Israeli Tech a Key Factor in Rescue of Thai Kids

YERUSHALAYIM -
Police officers walk near Tham Luang cave complex, as a group of teenagers were found alive, in the northern province of Chiang Rai, Thailand, Tuesday. (Reuters/Soe Zeya Tun)

As the world has watched the drama in Thailand surrounding a group of children marooned in a flooded cave, it has emerged that an Israeli communications firm has been a key factor of the rescue effort. In an interview with Yisrael Hayom, Uzi Hanoni, CEO of Yavne-based Maxtech, said that when the youths went missing over a week ago, the government of Thailand placed an order for his company’s ad-hoc mesh network communications devices – and when he found out what they wanted them for, Hanoni donated the system to the rescue cause.

“Assaf, one of our people, is responsible for sales in Thailand,” said Hanoni. “We offer communications systems that create networks on the spot, designed for areas where there is no communications infrastructure. We gave them our devices and the rescue teams in the caves used them to communicate. That’s the Israeli contribution to this rescue effort.”

The 12 members of a Thai youth soccer team were found alive and well Tuesday after nine days of searches by hundreds of rescue team members. The boys, ages 11 through 16, and their coach went missing after they went exploring in caves in the area of Chiang Rai in northern Thailand. The group apparently entered a cave just before a huge downpour, which flooded the entrance to the cave, stranding them. Since then, rescue teams – including groups of scuba divers – have been searching the caves for the group, and on Tuesday morning, a group of British divers reached them. Rescuers are now trying to figure out how to get the kids out of the cave.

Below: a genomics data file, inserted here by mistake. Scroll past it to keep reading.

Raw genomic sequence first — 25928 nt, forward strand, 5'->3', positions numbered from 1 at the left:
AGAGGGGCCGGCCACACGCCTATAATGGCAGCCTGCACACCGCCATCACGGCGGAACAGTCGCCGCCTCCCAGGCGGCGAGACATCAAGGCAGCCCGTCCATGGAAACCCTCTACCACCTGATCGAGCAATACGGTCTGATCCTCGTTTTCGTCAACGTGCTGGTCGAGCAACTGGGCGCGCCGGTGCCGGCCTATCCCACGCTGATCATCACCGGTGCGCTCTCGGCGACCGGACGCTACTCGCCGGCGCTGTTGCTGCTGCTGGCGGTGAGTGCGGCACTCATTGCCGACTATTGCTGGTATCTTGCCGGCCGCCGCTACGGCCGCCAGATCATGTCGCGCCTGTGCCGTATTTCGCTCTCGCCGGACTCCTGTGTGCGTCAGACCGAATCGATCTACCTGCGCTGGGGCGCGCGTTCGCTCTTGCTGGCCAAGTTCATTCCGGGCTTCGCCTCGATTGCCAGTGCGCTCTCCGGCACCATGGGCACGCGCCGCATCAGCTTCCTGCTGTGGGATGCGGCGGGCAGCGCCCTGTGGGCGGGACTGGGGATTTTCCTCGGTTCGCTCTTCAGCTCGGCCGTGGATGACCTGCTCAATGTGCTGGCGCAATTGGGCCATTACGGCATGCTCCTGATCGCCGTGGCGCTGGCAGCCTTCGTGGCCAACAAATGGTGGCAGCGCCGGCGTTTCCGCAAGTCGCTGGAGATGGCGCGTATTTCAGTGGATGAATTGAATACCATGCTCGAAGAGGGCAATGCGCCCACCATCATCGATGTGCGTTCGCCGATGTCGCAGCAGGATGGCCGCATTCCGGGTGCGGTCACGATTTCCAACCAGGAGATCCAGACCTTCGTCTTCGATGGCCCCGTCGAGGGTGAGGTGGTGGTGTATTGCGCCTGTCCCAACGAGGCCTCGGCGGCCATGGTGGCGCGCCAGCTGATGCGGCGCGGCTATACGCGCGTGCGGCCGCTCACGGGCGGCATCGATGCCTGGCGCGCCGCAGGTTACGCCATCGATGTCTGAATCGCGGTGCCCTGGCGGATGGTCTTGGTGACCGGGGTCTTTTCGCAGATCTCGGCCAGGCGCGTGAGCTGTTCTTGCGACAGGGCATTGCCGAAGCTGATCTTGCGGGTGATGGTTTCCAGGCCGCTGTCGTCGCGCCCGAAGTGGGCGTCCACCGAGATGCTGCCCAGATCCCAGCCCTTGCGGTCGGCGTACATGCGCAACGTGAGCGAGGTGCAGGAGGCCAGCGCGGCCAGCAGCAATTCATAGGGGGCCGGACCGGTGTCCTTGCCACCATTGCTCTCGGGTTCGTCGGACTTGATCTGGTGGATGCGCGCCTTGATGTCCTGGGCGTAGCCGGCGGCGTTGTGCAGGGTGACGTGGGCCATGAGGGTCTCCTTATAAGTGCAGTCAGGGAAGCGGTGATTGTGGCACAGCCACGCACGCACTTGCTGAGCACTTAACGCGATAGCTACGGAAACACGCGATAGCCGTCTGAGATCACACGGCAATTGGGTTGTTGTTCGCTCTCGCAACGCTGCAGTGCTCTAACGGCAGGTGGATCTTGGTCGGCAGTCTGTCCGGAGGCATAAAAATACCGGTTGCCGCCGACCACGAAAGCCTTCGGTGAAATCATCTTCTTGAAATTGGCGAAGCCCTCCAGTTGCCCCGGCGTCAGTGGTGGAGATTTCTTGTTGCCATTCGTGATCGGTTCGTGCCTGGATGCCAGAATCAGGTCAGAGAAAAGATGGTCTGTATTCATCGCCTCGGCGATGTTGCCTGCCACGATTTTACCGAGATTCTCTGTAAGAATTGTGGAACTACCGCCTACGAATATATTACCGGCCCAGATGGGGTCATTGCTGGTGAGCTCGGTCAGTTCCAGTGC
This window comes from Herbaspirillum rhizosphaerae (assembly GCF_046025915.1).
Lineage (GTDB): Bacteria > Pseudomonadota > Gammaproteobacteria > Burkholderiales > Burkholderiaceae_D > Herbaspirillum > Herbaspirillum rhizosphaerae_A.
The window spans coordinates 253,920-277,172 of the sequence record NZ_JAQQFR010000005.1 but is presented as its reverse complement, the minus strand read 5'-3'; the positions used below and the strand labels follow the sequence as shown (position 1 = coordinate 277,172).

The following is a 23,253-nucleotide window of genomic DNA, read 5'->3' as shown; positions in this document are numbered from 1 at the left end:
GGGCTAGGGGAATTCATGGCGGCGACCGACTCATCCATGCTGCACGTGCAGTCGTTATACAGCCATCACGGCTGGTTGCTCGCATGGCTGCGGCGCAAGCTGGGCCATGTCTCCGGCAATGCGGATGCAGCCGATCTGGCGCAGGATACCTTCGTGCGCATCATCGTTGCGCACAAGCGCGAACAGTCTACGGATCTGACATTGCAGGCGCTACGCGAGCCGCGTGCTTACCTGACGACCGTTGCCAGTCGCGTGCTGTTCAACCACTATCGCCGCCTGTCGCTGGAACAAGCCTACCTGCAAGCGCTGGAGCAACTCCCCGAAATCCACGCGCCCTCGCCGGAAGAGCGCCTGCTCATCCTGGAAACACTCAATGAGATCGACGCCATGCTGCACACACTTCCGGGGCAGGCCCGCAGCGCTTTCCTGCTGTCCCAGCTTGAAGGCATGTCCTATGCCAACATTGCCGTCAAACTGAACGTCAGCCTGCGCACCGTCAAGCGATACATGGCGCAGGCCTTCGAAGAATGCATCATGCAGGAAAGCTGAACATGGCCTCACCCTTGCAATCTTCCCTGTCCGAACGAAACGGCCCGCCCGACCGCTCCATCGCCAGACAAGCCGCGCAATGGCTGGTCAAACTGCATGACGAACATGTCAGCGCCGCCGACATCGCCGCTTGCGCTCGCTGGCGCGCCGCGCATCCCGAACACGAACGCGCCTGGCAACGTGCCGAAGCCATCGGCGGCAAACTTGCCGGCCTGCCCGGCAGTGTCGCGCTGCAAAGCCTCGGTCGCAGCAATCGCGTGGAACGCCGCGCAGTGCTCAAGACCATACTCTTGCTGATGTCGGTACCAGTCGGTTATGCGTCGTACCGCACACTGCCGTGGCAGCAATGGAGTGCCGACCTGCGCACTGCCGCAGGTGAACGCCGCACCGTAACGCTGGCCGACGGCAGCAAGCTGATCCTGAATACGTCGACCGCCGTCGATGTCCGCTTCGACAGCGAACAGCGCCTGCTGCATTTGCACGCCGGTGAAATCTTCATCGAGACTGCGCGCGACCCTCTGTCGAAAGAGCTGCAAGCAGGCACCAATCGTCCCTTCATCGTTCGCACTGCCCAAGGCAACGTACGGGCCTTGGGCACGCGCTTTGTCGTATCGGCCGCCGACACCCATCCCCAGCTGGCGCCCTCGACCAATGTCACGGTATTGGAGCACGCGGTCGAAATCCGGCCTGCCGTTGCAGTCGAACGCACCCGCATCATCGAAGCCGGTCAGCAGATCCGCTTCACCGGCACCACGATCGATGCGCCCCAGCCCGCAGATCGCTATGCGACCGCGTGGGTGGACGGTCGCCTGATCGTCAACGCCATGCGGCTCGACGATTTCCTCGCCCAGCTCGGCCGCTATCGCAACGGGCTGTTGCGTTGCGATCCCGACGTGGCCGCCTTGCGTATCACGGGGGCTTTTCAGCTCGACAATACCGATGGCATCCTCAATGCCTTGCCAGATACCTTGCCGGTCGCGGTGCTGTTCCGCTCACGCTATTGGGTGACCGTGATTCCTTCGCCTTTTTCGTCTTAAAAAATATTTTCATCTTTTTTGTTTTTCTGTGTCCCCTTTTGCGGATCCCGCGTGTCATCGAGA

To communicate with each other, the teams used the Maxtech devices, which have the capability of connecting to other devices in a network configuration created on the devices themselves. The network allows for the transmission of data, voice and video – and it was through the Maxtech devices that footage of the youths from inside the cave was transmitted by divers who reached them Tuesday.

“We didn’t ask for any money for this,” said Hanoni. “When I heard the story, I and my partner decided to donate the systems. Understand that these systems cost over $100,000, and we are a small company that lives off its sales. But it is worth it. Assaf, our representative there, has been crying the entire time – and he, like us, is ecstatic that the kids have been found.”